PARAMOUR by Gerald Petievich

PARAMOUR

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KIRKUS REVIEW

 Petievich, once the inventive schemer of To Live and Die in L. A., seems to have settled into a groove of actioners with Earth Angels (1989)--and now, this kinetic, overtired saga of a Secret Service bodyguard who gets involved with the President's mistress. When his colleague Ray Stryker's apparent suicide right in the White House prompts a hush-hush investigation and a Syrian defector fingers Stryker as a mole, presidential bodyguard Jack Powers is detailed to tail intelligence officer Marilyn Kasindorf, who just may have been Stryker's accomplice--in between her Camp David assignations with the President. Jack follows Marilyn to Germany, but after she spots him and suggests they share dinner, drinks, dancing, and bed, she takes off for Syria, leaving him holding the bag--and minus his job, when the furious President bars him from the White House detail and his boss hangs him out to dry. But Jack and his partner Ken Landry suspect there's more going on--like a CIA plot to undermine the President, whose reelection plans are already shaky (those Syrians again), by incriminating Marilyn; and when Jack follows Marilyn's trail back to Germany, she turns out not to be Marilyn at all, but a flight attendant who doubled for her while somebody faked her defection. And who could that somebody be? Readers who haven't read a spy novel since E. Phillips Oppenheim will never guess. Lots of action, along with characters who can penetrate to the truth by looking each other in the eye. Already sold to Hollywood for a Ridley Scott film, which is about right.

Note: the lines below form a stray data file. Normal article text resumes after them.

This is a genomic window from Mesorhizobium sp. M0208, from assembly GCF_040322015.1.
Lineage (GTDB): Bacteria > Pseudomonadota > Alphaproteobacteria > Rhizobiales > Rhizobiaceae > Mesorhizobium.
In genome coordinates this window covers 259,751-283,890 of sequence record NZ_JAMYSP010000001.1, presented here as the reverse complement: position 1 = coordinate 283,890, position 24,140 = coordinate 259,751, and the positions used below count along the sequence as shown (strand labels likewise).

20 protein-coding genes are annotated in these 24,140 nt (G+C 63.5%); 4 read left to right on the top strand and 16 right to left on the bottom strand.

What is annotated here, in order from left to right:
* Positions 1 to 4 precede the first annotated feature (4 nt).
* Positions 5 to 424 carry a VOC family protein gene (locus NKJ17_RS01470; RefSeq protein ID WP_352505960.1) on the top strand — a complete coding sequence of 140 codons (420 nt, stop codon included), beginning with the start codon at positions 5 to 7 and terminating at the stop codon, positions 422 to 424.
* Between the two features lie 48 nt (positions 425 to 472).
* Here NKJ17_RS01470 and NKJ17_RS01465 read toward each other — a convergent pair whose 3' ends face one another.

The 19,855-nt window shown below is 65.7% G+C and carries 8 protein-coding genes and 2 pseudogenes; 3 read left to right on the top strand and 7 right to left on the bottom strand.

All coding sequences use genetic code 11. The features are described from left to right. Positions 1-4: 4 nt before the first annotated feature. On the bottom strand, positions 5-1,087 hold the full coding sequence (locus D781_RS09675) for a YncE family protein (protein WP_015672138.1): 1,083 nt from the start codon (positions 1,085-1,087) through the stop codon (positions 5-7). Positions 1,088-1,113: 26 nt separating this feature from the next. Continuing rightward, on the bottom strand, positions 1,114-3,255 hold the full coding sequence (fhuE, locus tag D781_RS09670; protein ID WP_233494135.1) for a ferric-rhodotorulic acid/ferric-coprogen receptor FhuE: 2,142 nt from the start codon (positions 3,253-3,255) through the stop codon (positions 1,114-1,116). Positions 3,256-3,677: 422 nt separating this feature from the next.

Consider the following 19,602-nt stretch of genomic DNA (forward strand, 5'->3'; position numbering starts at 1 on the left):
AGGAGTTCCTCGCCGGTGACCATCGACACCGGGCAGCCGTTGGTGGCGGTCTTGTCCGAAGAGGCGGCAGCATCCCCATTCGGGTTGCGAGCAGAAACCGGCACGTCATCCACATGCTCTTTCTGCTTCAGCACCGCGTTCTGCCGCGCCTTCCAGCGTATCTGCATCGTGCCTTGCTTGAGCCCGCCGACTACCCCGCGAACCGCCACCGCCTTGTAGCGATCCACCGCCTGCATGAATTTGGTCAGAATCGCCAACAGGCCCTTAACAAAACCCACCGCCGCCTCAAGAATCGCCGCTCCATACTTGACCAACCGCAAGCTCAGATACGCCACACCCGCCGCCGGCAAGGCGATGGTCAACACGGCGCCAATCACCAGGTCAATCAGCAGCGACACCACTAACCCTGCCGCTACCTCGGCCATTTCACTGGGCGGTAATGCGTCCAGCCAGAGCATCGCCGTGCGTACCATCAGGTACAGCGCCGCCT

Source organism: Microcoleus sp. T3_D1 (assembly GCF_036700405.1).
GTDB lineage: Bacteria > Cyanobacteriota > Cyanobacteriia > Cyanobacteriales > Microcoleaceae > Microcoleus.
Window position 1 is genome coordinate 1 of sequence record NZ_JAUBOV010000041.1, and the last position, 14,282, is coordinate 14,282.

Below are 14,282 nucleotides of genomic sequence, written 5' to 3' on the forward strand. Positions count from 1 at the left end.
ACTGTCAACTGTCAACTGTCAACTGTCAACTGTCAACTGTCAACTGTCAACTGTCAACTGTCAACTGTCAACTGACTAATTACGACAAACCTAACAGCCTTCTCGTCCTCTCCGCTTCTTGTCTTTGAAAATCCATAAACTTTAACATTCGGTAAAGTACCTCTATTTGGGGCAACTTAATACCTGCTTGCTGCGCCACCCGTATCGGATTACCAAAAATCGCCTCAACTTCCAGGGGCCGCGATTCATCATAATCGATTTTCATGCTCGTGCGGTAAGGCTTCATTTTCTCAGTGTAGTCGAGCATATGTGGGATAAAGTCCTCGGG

Pub Date: Oct. 18th, 1991
ISBN: 0-525-93364-6
Page count: 304pp
Publisher: Dutton
Review Posted Online:
Kirkus Reviews Issue: Aug. 1st, 1991